It’s a massive factor in my music. I view music in a very similar lens to film or any other type of media, where we should be able to explore any theme or any territory, without it necessarily reflecting who we are as a person. I feel like all the greatest movies have aspects of violence, extreme humour, or things that are unreal in our everyday lives, so it acts as a vessel for escape. I feel that’s what people love about hip-hop; the gritty dream that is trap music. The money, the cars, we love that as human beings, and that is amazing. We should be able to create things that are so far out from our reality that it gives us new ideas and perspectives. That’s the awesome part about art.
Is there a particular piece of art that inspired this notion in your work?
This is going to make me sound like an egotistical book nerd, but I’m really into self-help stuff. I stumbled upon Carl Jung, who is pretty much the father of modern psychology and a fucking genius. He spoke about how there are aspects of humans we don’t necessarily look at, and he called it the shadow. It’s like the part of your subconscious that you don’t want to acknowledge. So you repress it, push it down, and it comes out through things like outbursts or random accounts of violence. SO I think diving into that shadow figure of myself has been very important. His book ‘Man and His Symbols’ is a great read, it’s about deciphering your dreams and stuff like that. Looking at stuff in those lenses has inspired me to dive into themes like whether or not YNG Martyr is a character, or if it’s repressed feelings. It makes me explore what this music actually is. A lot of it is related to Carl Jung’s theory of the shadow.
I remember the rise of Chicago Drill, and how artists in that culture were painted as glorifiers of violence in mainstream media. Whereas the reality is that these are young, creatives coming out of adversity, and expressing themselves in the purest form. On songs like ‘CANADA’, your artistry thrives through the expression of the flex. Is there a pressure you feel that people will take it too literally, and model their lives off of this content?
There’s always that pressure with music I think. That can stem from a lot of things. But I think at the end of the day, exploring things people can resonate with and use as a form of escape is a beautiful thing. I think exploring different ways of life is the only way to garner perspective.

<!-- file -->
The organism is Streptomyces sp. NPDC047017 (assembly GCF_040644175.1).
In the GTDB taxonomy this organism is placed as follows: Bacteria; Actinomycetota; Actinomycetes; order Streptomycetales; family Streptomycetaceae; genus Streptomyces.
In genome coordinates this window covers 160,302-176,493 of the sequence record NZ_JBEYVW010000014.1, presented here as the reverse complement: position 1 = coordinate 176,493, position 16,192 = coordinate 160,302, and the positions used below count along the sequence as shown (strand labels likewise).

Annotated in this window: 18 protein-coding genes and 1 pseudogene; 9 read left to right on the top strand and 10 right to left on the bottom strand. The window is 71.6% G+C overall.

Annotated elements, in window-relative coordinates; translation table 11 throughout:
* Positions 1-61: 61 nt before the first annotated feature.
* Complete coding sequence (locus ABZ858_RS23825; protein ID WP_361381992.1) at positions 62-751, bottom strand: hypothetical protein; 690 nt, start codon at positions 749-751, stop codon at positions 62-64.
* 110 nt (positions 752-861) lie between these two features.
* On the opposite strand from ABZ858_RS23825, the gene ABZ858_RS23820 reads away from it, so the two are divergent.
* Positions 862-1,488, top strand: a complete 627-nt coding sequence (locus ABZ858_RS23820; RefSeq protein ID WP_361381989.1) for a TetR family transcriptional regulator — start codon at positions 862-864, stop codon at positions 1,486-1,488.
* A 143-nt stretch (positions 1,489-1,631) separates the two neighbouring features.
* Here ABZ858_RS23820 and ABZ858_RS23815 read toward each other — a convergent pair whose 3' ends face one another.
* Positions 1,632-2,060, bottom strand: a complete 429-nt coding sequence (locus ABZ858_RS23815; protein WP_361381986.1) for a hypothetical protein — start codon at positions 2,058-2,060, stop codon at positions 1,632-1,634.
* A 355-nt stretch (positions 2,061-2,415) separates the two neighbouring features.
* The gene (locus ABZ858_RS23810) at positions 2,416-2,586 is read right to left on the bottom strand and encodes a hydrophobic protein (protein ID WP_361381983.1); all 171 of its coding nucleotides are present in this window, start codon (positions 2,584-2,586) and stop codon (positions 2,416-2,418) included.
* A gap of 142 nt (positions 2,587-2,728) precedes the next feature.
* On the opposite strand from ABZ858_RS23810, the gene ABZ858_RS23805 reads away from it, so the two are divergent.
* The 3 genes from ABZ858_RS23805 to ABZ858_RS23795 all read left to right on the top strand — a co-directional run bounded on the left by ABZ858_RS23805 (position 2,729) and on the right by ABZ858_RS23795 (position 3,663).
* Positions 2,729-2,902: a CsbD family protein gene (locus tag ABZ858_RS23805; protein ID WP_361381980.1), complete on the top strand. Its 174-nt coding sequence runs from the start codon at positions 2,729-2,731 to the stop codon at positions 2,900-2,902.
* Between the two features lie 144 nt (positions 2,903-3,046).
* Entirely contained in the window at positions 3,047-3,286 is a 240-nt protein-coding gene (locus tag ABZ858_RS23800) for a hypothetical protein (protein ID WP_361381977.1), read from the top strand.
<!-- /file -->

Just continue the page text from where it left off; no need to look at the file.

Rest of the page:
When I interviewed you for Acclaim All-Stars, you said “I love the spontaneity of expressing whatever I think or feel in the moment. This lets me create something new each time, and what I truly want rather than what my logical brain tells me will be good.” Did that process change while tackling a specific concept with this EP?
I don’t think the process has changed necessarily. With ‘CANADA’, I was sitting here drunk at 4 AM with my friend and wanted to make something fucking gritty. It was one of those nights, and such an emotional feeling where I just wanted to get it out and go crazy on something. I was also in a very self-reflective period during this time, where I was thinking a lot about my ex, and situations from the past. A lot of my previous music around love has been like “Woe is me, fuck my ex, I’m up now blah blah blah.” But this time, I was in the mindset of wanting to let go, and that’s how the song ‘TTYL’ came about. So while the process hasn’t changed, it was two contrasting moods I was in when I wrote them, creating that variety.
You’ve mentioned that some of your greatest art comes from the darkest places, and finding spontaneity in those low points can be self-destructive. However, you seem to use a stream of consciousness in those periods to come out in a better place. How do you turn those dark times into something that shines?
I think a lot of that comes from the books that I intake. In these types of self-help books, authors always talk about the mystical word that is alchemy, which means turning nothing into gold. I feel that’s what is guiding this, where I turn bad moments, low points, and horrible mindsets into something tangible, and something people can relate to. In turn, that’s how I connect with people, that’s how I make money, and that’s alchemy. It’s a process of not being stuck in those moments. I bet some days you wake up and don’t want to do your job, you don’t want to interview people. But once you get over that hump, you can use that as fuel. I’m the same, wherein those horrible places, I can’t exactly create. But after time, when I’m feeling up, I can reflect on those moments and use them to make art.